Seeing Through Layers

By Gitte Hansen and Judith Tinkl, 1992

Seeing Through Layers is an exhibition that brings together the work of five artists who share approaches to the creation of ideas in cloth.

The work of Jennifer Angus, Verle Harrop, Mary Anne Jordan, Erica Licea-Kane and Susan Dowman Wilchins presents images and physical fabrics that are structurally and metaphorically layered, superimposed, embellished and overlapped. The physical reference to the construction methods used, and the reference to the layers of meaning and personal associations embodied in the work, materializes the multi-faceted metaphor suggested by the title.

The last 20 years has seen an explosion of interest in cloth and fibre and an intense exploration of new and old ways of working with them. Traditional textile techniques of printing, dyeing and colouring from global sources have re-emerged to inspire the works in this exhibition. Batik, shibori, papermaking, basketry, feltmaking and printmaking, among other techniques, are all used by today's fibre artists.

New definitions have been invented to accommodate the diverse and varied directions that artists working in textile and fibre media have chosen to follow. A general distinction may be made between those who construct their work from “scratch,” such as tapestry weavers, and those who modify already existing materials, such as dyers, fabric printers, quilt makers and embroiderers. The latter have been loosely grouped in a field called “surface design.”

The abstract art movement and its dialogue and aesthetics, which culminated in the 1960s and '70s, found a natural resonance in the great fibre artists whose careers flourished at that time. More recently, thinking in the art world has turned away from pure abstraction and reduction towards the re-introduction of image and the accessibility of meaning. Artists working in every media have been part of this movement.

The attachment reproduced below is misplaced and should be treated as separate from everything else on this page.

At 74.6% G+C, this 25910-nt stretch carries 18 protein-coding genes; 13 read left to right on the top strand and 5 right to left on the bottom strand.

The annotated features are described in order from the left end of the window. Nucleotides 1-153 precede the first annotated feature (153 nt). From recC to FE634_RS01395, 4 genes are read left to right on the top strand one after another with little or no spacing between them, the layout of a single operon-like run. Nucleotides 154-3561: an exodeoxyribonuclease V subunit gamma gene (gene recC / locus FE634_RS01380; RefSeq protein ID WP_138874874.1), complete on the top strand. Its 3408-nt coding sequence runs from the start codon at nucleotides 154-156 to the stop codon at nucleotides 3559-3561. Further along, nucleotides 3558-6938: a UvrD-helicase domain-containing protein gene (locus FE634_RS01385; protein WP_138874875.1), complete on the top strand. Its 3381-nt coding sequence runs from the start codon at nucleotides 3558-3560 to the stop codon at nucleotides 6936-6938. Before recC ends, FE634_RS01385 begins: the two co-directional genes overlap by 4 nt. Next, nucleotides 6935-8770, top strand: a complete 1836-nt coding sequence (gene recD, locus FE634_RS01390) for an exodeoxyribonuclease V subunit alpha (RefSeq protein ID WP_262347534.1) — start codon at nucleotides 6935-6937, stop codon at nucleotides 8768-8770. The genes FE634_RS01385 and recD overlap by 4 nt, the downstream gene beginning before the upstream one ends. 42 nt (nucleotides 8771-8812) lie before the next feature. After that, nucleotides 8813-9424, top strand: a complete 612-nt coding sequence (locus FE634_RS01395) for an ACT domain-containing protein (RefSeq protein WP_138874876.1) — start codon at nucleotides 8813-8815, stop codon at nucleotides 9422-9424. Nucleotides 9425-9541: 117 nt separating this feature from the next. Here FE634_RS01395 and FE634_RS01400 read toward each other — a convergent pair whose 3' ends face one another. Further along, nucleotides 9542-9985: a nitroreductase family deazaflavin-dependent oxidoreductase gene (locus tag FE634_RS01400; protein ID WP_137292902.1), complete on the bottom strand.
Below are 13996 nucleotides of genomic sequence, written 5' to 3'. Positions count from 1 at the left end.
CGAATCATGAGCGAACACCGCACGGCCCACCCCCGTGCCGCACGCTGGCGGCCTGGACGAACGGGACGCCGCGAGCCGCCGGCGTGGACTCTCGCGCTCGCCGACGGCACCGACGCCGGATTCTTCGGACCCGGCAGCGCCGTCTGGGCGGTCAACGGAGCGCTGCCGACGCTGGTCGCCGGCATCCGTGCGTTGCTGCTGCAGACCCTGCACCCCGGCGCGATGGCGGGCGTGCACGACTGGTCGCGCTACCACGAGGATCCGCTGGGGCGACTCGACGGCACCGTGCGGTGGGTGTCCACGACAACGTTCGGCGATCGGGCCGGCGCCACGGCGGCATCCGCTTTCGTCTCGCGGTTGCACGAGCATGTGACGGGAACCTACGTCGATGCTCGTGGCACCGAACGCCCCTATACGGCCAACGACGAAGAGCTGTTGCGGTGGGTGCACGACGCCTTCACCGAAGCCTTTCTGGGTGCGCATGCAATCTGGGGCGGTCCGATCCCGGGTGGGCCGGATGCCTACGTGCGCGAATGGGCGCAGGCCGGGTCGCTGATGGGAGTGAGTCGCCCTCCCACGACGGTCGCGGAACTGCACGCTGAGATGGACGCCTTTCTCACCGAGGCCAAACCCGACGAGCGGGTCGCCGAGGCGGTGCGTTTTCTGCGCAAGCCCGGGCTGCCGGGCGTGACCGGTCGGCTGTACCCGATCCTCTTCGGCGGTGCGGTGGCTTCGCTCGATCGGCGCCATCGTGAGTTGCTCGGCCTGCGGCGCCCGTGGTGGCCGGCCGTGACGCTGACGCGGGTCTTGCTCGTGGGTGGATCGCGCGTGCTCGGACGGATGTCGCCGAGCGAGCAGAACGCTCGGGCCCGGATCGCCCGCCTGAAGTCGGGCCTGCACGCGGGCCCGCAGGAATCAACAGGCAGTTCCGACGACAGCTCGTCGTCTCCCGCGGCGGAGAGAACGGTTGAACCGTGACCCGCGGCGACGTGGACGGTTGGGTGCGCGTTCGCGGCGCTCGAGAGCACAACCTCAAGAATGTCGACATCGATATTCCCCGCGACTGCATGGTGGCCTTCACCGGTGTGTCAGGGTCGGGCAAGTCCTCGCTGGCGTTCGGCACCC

The cross-pollination of ideas between media, disciplines and cultures is a potent influence in changing artistic directions. Artists working in textile and fibre media look to the ideas of other contemporary artists, while also being moved by historical textile techniques and traditions. The works included in this exhibition provide the opportunity to explore such pluralism.

This phenomenon is particularly evident in the work of Jennifer Angus, who has extensive experience in Southeast Asia. Her concerns and interests are focused on the implications of colonialism and on the tensions between ruler and subject, which colonialism produces. She expresses these themes by juxtaposing richly embellished decorative surfaces with starkly realistic photographic images.

Rather than looking into the past, Verle Harrop's work is motivated by ideas from technology. She finds her images by looking into our very structure and the structure of the universe using high-tech, remote sensing devices. In an apt union of old and new, she presents these images by using the traditional techniques of appliqué and quilt making.

The work of Erica Licea-Kane and Susan Wilchins seems related to the formal visual explorations of abstract painters; however, their inspiration is drawn from natural sources. Both mention the influence of aerial views and maps as starting points in their work. Their mutual concern for structure and pattern is evidenced by Licea-Kane's interest in pieced quilts, and Wilchins's use of microscopic photographs of plant and animal tissue.

The work of Mary Anne Jordan, like that of Angus, incorporates an intense interest in history and in the art traditions of different cultures. Using collage techniques, combined with printing, dyeing and weaving, she conveys the energy and excitement that she finds in historical and ethnic textiles. She evidently shares an interest in technology with Harrop, since she is currently exploring the possibilities of computer-aided design and the implications for artists of such design possibilities.

These artists are concerned with looking beneath the surface, penetrating hidden layers of meaning, examining cultural implications and the impact of new technology and ideas. While sharing the concerns of all contemporary artists, this group can be distinguished by their connection to textile traditions. They recognize that these traditions can only remain strong when followed with courage and originality. Angus, Harrop, Jordan, Licea-Kane and Wilchins pay homage to these traditions by revitalizing and re-inventing them with intelligence, energy, imagination and respect. They are part of a creative continuum that reaches back in time to the dawn of history. In seeing through layers, their vision is clear.

© 2007 Textile Museum of Canada